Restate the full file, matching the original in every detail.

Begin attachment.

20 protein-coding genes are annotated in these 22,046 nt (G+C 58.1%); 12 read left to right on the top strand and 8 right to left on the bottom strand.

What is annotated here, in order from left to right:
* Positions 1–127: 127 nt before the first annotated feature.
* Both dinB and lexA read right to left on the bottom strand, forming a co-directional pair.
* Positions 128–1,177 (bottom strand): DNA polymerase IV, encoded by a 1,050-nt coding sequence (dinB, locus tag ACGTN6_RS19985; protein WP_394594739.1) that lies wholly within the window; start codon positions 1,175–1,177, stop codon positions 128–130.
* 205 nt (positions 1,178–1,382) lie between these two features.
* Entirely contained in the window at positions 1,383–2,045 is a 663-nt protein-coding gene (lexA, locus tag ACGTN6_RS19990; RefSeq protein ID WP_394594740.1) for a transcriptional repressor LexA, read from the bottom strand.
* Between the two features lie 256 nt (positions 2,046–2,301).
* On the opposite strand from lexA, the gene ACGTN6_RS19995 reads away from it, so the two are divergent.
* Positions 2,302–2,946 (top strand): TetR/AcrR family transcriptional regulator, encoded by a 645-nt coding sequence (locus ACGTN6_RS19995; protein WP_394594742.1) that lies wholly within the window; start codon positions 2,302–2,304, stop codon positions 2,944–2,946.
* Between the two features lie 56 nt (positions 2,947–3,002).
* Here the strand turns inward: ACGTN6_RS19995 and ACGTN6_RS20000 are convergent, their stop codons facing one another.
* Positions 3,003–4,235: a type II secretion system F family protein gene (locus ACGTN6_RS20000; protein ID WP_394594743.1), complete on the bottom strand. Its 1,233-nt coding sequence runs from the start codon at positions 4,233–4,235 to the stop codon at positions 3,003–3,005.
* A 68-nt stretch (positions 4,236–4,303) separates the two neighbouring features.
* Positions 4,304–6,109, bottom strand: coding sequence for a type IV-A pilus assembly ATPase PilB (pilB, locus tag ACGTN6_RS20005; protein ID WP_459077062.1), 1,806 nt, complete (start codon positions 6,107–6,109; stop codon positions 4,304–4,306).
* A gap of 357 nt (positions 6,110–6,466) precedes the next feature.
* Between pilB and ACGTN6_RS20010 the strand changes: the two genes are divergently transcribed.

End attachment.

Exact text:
20 protein-coding genes are annotated in these 22,046 nt (G+C 58.1%); 12 read left to right on the top strand and 8 right to left on the bottom strand.

What is annotated here, in order from left to right:
* Positions 1–127: 127 nt before the first annotated feature.
* Both dinB and lexA read right to left on the bottom strand, forming a co-directional pair.
* Positions 128–1,177 (bottom strand): DNA polymerase IV, encoded by a 1,050-nt coding sequence (dinB, locus tag ACGTN6_RS19985; protein WP_394594739.1) that lies wholly within the window; start codon positions 1,175–1,177, stop codon positions 128–130.
* 205 nt (positions 1,178–1,382) lie between these two features.
* Entirely contained in the window at positions 1,383–2,045 is a 663-nt protein-coding gene (lexA, locus tag ACGTN6_RS19990; RefSeq protein ID WP_394594740.1) for a transcriptional repressor LexA, read from the bottom strand.
* Between the two features lie 256 nt (positions 2,046–2,301).
* On the opposite strand from lexA, the gene ACGTN6_RS19995 reads away from it, so the two are divergent.
* Positions 2,302–2,946 (top strand): TetR/AcrR family transcriptional regulator, encoded by a 645-nt coding sequence (locus ACGTN6_RS19995; protein WP_394594742.1) that lies wholly within the window; start codon positions 2,302–2,304, stop codon positions 2,944–2,946.
* Between the two features lie 56 nt (positions 2,947–3,002).
* Here the strand turns inward: ACGTN6_RS19995 and ACGTN6_RS20000 are convergent, their stop codons facing one another.
* Positions 3,003–4,235: a type II secretion system F family protein gene (locus ACGTN6_RS20000; protein ID WP_394594743.1), complete on the bottom strand. Its 1,233-nt coding sequence runs from the start codon at positions 4,233–4,235 to the stop codon at positions 3,003–3,005.
* A 68-nt stretch (positions 4,236–4,303) separates the two neighbouring features.
* Positions 4,304–6,109, bottom strand: coding sequence for a type IV-A pilus assembly ATPase PilB (pilB, locus tag ACGTN6_RS20005; protein ID WP_459077062.1), 1,806 nt, complete (start codon positions 6,107–6,109; stop codon positions 4,304–4,306).
* A gap of 357 nt (positions 6,110–6,466) precedes the next feature.
* Between pilB and ACGTN6_RS20010 the strand changes: the two genes are divergently transcribed.